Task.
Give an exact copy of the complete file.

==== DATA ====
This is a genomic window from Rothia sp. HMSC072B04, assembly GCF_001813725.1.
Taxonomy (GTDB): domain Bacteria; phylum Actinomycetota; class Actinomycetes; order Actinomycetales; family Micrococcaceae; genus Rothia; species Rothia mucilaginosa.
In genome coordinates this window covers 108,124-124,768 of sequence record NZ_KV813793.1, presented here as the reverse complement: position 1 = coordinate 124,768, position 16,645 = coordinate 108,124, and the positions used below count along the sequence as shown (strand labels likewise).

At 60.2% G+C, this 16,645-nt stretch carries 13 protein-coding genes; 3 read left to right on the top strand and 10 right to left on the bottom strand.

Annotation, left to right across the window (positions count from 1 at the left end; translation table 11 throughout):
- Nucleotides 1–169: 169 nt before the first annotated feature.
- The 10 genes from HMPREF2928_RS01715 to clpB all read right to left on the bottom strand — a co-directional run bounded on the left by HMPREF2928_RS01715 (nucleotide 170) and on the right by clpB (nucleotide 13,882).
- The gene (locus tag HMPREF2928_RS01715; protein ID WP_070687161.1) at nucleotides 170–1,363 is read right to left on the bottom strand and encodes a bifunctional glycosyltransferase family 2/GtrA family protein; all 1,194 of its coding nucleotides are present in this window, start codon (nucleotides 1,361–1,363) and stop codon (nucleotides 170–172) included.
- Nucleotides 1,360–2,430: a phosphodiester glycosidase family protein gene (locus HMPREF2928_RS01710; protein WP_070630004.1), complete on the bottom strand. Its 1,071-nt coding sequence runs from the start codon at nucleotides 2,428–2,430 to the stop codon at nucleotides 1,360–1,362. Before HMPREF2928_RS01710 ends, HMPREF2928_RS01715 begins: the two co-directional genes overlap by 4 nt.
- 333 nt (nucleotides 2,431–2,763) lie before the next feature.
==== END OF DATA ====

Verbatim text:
This is a genomic window from Rothia sp. HMSC072B04, assembly GCF_001813725.1.
Taxonomy (GTDB): domain Bacteria; phylum Actinomycetota; class Actinomycetes; order Actinomycetales; family Micrococcaceae; genus Rothia; species Rothia mucilaginosa.
In genome coordinates this window covers 108,124-124,768 of sequence record NZ_KV813793.1, presented here as the reverse complement: position 1 = coordinate 124,768, position 16,645 = coordinate 108,124, and the positions used below count along the sequence as shown (strand labels likewise).

At 60.2% G+C, this 16,645-nt stretch carries 13 protein-coding genes; 3 read left to right on the top strand and 10 right to left on the bottom strand.

Annotation, left to right across the window (positions count from 1 at the left end; translation table 11 throughout):
- Nucleotides 1–169: 169 nt before the first annotated feature.
- The 10 genes from HMPREF2928_RS01715 to clpB all read right to left on the bottom strand — a co-directional run bounded on the left by HMPREF2928_RS01715 (nucleotide 170) and on the right by clpB (nucleotide 13,882).
- The gene (locus tag HMPREF2928_RS01715; protein ID WP_070687161.1) at nucleotides 170–1,363 is read right to left on the bottom strand and encodes a bifunctional glycosyltransferase family 2/GtrA family protein; all 1,194 of its coding nucleotides are present in this window, start codon (nucleotides 1,361–1,363) and stop codon (nucleotides 170–172) included.
- Nucleotides 1,360–2,430: a phosphodiester glycosidase family protein gene (locus HMPREF2928_RS01710; protein WP_070630004.1), complete on the bottom strand. Its 1,071-nt coding sequence runs from the start codon at nucleotides 2,428–2,430 to the stop codon at nucleotides 1,360–1,362. Before HMPREF2928_RS01710 ends, HMPREF2928_RS01715 begins: the two co-directional genes overlap by 4 nt.
- 333 nt (nucleotides 2,431–2,763) lie before the next feature.